National Council for Civic Education (NCCE) officer, Mr. Kebba Jobe shared the relevant Constitutional provisions that empowers his office to do Civic education and appreciates the efforts undertaken by GAMCOTRAP to raise more awareness about women’s participation in the political processes. He noted that women have equal rights to participate effectively in politics and called on all the political parties to consider the gender dimensions when selecting representatives in their various structures to increase the number of women in the various structures at all levels. He also called for tolerance, positive attitudes and perceptions towards women so as to encourage them to participation in governance and leadership.

The IEC Coordinator Mrs. Amie Bojang Sissoho, discussed how the media could be used to promote the image of women.

Participants at Consultation meeting at KMC Hall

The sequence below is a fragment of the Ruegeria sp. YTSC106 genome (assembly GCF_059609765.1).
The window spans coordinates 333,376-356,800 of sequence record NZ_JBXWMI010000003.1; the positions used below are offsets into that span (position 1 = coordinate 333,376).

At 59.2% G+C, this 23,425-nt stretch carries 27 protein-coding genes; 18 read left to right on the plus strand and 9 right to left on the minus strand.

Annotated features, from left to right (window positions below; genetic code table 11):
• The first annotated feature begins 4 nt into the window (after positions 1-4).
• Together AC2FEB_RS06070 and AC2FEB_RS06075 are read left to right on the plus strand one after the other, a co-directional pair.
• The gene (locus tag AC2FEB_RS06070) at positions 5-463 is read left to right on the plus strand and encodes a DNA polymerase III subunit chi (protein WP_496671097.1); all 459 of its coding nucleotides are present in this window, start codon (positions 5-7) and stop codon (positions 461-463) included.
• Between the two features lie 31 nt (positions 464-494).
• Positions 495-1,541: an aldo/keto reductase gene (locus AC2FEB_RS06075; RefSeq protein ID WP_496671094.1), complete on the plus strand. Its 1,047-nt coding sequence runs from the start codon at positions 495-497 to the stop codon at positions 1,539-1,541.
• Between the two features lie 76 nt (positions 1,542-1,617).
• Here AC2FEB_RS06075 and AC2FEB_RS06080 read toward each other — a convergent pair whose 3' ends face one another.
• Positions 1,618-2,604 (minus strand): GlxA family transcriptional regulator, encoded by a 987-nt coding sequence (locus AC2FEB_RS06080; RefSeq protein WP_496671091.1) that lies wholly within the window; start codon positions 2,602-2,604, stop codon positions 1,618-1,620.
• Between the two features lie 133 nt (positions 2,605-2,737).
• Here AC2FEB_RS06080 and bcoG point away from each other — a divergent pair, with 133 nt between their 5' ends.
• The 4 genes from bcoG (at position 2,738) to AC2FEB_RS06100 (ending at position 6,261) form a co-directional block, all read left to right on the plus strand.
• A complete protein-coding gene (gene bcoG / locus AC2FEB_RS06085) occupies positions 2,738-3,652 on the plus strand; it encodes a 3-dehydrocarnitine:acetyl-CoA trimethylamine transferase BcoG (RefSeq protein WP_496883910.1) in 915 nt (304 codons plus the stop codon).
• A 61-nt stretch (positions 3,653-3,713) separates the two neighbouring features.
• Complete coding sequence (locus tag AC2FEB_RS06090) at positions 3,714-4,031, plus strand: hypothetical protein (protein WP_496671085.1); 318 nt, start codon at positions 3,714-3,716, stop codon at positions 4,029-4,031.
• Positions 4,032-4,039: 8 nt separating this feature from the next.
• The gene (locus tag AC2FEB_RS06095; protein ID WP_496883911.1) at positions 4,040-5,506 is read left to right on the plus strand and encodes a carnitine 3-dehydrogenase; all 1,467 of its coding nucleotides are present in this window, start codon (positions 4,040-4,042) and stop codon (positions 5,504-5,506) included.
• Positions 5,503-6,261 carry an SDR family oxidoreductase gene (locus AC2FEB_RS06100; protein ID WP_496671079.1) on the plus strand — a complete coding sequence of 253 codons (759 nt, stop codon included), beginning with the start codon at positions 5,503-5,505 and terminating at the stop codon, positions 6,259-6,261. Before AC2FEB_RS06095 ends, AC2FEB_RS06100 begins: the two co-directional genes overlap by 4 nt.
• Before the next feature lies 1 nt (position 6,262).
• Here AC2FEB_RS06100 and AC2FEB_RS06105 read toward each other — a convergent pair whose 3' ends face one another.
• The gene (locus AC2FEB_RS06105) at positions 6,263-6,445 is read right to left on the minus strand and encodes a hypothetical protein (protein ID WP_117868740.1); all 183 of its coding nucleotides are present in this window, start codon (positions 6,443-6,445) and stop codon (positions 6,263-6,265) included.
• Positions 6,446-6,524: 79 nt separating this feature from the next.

During the workshop with key political party representatives, it was reiterated that if women are not well represented in decision making positions, there can be no transformation in the political processes. It was noted that women cannot be divided on rural/urban lines but to appreciate the roles of different women with regards to their strength and ability in mobilising for change. It was noted that while all women have a role to play people should recognise and appreciate the comparative advantages they have to make effective change. There was an appeal for relevant institutions and structures to respect the aspiration of women, to improve the number of women in parliament and other decision making positions. The women noted that the under representation of women in Parliament and key decision making positions have resulted to bills or laws prepared to advance the rights of women are subjected to scrutiny resulting to expunging the real essence of the documents.